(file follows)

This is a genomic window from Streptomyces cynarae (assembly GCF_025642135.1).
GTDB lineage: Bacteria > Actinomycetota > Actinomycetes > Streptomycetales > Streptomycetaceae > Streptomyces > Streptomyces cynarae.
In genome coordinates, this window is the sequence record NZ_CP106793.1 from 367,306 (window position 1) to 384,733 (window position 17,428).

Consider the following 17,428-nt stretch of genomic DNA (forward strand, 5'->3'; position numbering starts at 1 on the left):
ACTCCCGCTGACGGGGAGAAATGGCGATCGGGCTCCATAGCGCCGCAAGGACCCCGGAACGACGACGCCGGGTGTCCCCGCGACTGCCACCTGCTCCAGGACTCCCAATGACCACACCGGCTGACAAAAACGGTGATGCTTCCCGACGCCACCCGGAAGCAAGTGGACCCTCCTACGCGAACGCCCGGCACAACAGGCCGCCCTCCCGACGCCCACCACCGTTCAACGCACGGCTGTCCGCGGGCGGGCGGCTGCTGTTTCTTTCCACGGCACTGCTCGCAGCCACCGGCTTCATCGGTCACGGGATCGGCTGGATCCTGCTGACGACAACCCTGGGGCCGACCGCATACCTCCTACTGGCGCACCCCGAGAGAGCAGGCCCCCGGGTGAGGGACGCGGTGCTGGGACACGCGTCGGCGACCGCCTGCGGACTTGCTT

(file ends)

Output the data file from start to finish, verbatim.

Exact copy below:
This is a genomic window from Streptomyces cynarae (assembly GCF_025642135.1).
GTDB lineage: Bacteria > Actinomycetota > Actinomycetes > Streptomycetales > Streptomycetaceae > Streptomyces > Streptomyces cynarae.
In genome coordinates, this window is the sequence record NZ_CP106793.1 from 367,306 (window position 1) to 384,733 (window position 17,428).

Consider the following 17,428-nt stretch of genomic DNA (forward strand, 5'->3'; position numbering starts at 1 on the left):
ACTCCCGCTGACGGGGAGAAATGGCGATCGGGCTCCATAGCGCCGCAAGGACCCCGGAACGACGACGCCGGGTGTCCCCGCGACTGCCACCTGCTCCAGGACTCCCAATGACCACACCGGCTGACAAAAACGGTGATGCTTCCCGACGCCACCCGGAAGCAAGTGGACCCTCCTACGCGAACGCCCGGCACAACAGGCCGCCCTCCCGACGCCCACCACCGTTCAACGCACGGCTGTCCGCGGGCGGGCGGCTGCTGTTTCTTTCCACGGCACTGCTCGCAGCCACCGGCTTCATCGGTCACGGGATCGGCTGGATCCTGCTGACGACAACCCTGGGGCCGACCGCATACCTCCTACTGGCGCACCCCGAGAGAGCAGGCCCCCGGGTGAGGGACGCGGTGCTGGGACACGCGTCGGCGACCGCCTGCGGACTTGCTT